As Hearts Advance In Africa, Samuel Boadu Must Calm Down
More than merely a will to win, it’s a compulsion bordering on malady that sees some of the greatest managers divide opinion among football fans: committed, courageous and heroic in the eyes of their own; overzealous, ruthless, and repulsive to everyone else.
In other words, Jose Mourinho Samuel Boadu.
The 35-year-old has only been at Accra Hearts of Oak a little over six months, but his successes — Ghana Premier League triumph and FA Cup glory, the club’s first major pieces of silverware in 12 years — have ensured he’s already dearly beloved by Hearts fans, with whom Boadu has established a strong bond.
Fans of rival clubs certainly won’t feel the same way about Boadu, but even neutrals can’t help but be charmed by the infectious charisma of this guy — this frenzied conductor and commander of the touchline flashing the million-dollar smile.
But while there is a lot of sincerity in his affable public persona, those who have worked with Boadu know it only extends so far; a proper darling Boadu may be, but he can also prove an uncompromising character when in the mood.
Occasionally — occasionally? — that fiery aspect of his personality spills over on matchday, and he can be seen raging on the sidelines, berating the referees, and generally willing to make life miserable for anyone who seemingly gets in the way of his side winning a match.
It seems a reflection of the compulsion mentioned at the outset, and Boadu does all that with the singular aim of gaining some advantage, no matter how slight. Most coaches are guilty of same, anyway, but it’s when this display of emotions reaches the point of feverishness that the self-control button must be hit.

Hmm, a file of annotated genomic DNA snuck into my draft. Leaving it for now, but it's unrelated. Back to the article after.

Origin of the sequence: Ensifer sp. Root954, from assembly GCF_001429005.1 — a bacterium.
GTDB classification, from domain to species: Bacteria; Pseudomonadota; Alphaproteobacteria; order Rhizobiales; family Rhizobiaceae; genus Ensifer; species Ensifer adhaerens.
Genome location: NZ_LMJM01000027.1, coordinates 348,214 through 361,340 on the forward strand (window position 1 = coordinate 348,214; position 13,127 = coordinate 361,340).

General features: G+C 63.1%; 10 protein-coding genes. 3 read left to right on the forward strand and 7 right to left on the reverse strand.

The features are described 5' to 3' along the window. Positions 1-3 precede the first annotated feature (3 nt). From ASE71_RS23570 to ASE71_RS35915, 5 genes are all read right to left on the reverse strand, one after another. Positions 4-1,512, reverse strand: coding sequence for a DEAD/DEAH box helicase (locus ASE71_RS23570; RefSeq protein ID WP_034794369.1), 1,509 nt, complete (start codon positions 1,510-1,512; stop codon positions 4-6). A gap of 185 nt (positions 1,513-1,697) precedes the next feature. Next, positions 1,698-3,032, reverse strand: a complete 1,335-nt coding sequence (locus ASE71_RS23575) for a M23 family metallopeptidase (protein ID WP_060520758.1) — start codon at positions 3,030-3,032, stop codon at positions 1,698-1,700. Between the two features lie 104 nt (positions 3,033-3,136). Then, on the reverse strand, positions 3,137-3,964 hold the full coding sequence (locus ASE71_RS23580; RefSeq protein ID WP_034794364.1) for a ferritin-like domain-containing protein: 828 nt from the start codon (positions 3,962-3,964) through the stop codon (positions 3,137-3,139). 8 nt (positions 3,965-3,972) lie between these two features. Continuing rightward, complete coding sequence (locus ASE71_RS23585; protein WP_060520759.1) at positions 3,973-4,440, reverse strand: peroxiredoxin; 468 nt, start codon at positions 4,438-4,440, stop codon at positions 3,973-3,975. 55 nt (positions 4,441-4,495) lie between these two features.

Boadu hasn’t done that very well, unfortunately, and has a tendency to lose his cool during games when things aren’t going his way. His touchline behaviour wasn’t exactly exemplary, for instance, when his Hearts team faced Kotoko in the heat of last season’s title challenge.
It happened again in one of Hearts’ recent friendly matches, against Togolese side ASKO Kara, and Boadu carried it over into last Sunday’s one-off CAF Champions League qualifier at home to CI Kamsar of Guinea; on at least three occasions, he was seen being reprimanded by the fourth referee.
In those moments, it’s easy to forget just how good a brain Boadu has up there, even if the result often sends a reminder.
But maybe here’s a reminder he could use: Boadu can’t always get away with living on the edge, and, especially as his team advances in this season’s continental competition, he’d do well to tone down and make himself a more calming presence.